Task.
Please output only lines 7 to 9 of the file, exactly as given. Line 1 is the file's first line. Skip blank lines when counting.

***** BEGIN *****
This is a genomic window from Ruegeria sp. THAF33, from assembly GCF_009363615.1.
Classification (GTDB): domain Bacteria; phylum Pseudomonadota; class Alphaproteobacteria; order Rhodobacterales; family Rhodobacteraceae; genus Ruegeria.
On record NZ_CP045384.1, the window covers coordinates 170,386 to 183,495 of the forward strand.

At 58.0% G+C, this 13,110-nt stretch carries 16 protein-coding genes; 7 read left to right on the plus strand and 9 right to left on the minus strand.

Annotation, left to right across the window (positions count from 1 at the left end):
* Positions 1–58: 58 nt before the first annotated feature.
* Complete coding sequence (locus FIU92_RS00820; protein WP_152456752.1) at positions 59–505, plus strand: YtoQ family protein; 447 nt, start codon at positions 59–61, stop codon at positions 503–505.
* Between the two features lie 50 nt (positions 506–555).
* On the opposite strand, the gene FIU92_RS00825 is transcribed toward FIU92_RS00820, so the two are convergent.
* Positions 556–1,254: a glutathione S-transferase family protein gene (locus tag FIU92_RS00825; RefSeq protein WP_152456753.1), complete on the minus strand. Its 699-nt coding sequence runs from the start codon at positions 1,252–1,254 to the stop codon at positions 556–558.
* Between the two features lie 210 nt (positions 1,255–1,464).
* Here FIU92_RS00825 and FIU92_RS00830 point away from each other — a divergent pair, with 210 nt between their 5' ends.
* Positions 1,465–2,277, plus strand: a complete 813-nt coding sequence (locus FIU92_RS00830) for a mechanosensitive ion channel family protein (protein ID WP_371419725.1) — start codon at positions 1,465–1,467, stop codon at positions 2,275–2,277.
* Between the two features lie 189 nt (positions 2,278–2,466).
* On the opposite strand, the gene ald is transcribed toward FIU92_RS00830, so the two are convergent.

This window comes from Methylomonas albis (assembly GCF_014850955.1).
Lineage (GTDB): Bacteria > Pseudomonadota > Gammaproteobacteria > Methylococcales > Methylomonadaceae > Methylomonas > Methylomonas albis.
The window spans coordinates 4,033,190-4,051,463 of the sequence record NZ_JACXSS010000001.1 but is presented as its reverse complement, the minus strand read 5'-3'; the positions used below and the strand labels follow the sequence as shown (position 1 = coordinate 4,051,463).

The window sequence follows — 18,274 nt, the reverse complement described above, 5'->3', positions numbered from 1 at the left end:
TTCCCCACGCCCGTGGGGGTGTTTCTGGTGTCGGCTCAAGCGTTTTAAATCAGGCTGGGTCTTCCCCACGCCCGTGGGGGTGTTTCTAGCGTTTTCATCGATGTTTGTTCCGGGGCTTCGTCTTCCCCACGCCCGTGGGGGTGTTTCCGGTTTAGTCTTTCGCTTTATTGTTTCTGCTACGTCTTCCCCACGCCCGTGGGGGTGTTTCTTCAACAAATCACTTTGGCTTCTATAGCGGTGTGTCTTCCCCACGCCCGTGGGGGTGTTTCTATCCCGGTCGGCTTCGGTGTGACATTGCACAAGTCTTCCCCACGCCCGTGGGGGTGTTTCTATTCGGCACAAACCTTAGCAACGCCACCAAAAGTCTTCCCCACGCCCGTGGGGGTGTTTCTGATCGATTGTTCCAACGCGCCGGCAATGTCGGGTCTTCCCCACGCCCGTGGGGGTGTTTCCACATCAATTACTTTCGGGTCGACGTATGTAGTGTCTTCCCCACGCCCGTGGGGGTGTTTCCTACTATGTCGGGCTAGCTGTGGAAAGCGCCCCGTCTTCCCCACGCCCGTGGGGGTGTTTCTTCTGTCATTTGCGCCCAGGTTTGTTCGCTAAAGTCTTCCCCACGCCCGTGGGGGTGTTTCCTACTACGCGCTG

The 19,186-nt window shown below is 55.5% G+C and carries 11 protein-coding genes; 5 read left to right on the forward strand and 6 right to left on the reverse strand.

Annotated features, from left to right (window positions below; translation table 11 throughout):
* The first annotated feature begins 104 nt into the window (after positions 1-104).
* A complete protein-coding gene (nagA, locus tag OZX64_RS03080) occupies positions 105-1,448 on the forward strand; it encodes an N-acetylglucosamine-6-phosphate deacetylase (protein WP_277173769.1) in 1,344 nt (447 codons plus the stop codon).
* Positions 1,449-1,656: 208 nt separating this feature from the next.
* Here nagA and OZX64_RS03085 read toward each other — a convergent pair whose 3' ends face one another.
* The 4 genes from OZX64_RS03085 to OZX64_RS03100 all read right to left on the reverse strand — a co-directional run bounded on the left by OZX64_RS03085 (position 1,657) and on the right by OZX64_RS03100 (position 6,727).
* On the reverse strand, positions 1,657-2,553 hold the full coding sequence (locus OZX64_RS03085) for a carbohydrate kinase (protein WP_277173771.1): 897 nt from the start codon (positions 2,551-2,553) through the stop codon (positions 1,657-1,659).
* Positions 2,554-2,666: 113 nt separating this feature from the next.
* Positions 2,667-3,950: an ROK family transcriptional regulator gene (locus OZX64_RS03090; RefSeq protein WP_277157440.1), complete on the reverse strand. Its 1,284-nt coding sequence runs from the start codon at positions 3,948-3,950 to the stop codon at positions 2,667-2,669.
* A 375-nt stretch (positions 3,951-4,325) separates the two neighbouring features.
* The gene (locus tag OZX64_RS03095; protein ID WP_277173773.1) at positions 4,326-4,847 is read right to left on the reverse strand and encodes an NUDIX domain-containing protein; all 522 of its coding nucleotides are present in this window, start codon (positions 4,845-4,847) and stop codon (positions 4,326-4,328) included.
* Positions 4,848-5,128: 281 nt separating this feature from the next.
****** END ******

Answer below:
* Complete coding sequence (locus FIU92_RS00820; protein WP_152456752.1) at positions 59–505, plus strand: YtoQ family protein; 447 nt, start codon at positions 59–61, stop codon at positions 503–505.
* Between the two features lie 50 nt (positions 506–555).
* On the opposite strand, the gene FIU92_RS00825 is transcribed toward FIU92_RS00820, so the two are convergent.